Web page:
Major Quashigah then calls for the exploration of alternative sources of funding in view of the rapidly rising cost of providing healthcare. He then bemoans the current status where over 90% of the Ministry of Health's budget goes into "payment of salaries of health workers" and this out of the 10% budgetary allocation.

On the substantive matters raised above however, it is obvious that the immediate past Director-General of the GHS is hardly impressed either by the emphasis of his former boss or his focus on how the critical issues ought to be addressed. On other countries emulating Ghana, Akosa thinks "the Deputy Minister is simply boasting" and reminds us that "Cash and Carry has not been abolished and is still as vibrant in our health facilities seven years on!" Identifying major problems in the management of the NHIS, Prof Akosa calls for a clear separation of the fund management and regulatory functions for the purposes of addressing the following problems; lack of sufficient qualified/skilled personnel in managerial positions, poor supervision of District Mutual health insurance, poor claims management leading to a delay in some cases of over six months and increasing incidence of fraudulent claims.

Akosa then makes reference to "a little assessment done through a sophisticated software system which found fraudulent claims of between 23-55%". He is not finished; he reiterates that NHIL funds should as a matter of urgency be handed over to professional investment companies to invest the funds instead of the situation in 2005 and 2006 where "it was not until a month to the end of the financial year that the NHIS budget was rushed to Parliament for approval, a time when funds had been sitting with the Central Bank uninvested". He suggests that the NHI Authority must concern itself purely with regulation.

Before I deal with Akosa's views on the second part of financing healthcare, I must confess that I am being both a little mischievous and wicked in my analysis. You see, it is not exactly as if Prof Akosa's lecture was in direct response to the Honorable Minister's speech. These were two separate speeches, but because we did not have the privilege of having both speakers simultaneously engage in the follow up discussion, I am simply yielding to the temptation of jointly analyzing their separate analysis of Ghana's Health sector and what it would take to propel it forward.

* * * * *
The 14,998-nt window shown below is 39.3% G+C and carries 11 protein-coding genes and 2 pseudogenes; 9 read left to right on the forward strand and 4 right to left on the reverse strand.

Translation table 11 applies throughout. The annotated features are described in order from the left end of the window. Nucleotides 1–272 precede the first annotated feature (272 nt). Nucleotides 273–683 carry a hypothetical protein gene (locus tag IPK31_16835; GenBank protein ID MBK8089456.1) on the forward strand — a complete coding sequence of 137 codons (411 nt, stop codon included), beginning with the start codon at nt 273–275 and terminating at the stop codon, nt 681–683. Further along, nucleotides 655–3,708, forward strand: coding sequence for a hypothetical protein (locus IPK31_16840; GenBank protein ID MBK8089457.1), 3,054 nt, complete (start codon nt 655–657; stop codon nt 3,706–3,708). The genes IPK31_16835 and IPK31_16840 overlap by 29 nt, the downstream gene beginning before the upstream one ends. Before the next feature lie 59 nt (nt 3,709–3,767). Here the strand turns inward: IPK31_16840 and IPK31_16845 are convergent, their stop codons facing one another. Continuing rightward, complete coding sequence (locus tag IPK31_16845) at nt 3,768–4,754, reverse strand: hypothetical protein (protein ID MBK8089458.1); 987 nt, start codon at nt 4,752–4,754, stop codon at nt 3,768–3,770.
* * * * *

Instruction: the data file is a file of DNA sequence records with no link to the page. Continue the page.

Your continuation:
Alright, having thus cleared my guilty conscience, let us make progress, still on healthcare financing where Prof Akosa all but accuses the Ministry of Health of starving the Ghana Health Service, its service delivery arm of much-needed funds to execute its programs. Now if you find this a tad too hard to swallow, you would have to try harder because it is the considered opinion of the former D-G that something he suffered during his tenure has only worsened since he handed over. In Akosa's words "most of the agencies are on their knees" going on to restate his position that "The Ministry of Health is the rate limiting step in the progress of the Ghana Health Service."!

Of course in a later discussion, Prof Akosa is taken on by some in the audience for probably not doing much during his tenure as the Director General to positively influence the course of the very events he was now complaining about. Akosa explains that he had pursued these concerns with the Minister of Finance and his Chief Director with the argument that since these are subvented agencies, they should be funded directly from Finance especially since they are subject to the Auditor General's audit and answerable to the Public Account's Committee of Parliament.

Till this major funding gap is addressed, it would prove a major obstacle to the GHS's ability to deliver the kind of quality service required.

CONCLUSION Listening to both speakers, I am struck by the startling statistic that all our noise notwithstanding, our orthodox (hospital-based) care caters for only 39% of the people of Ghana! What, who, where, when, why and how are the healthcare needs of the remaining 61% of Ghanaians accounted for-a most unsettling thought?!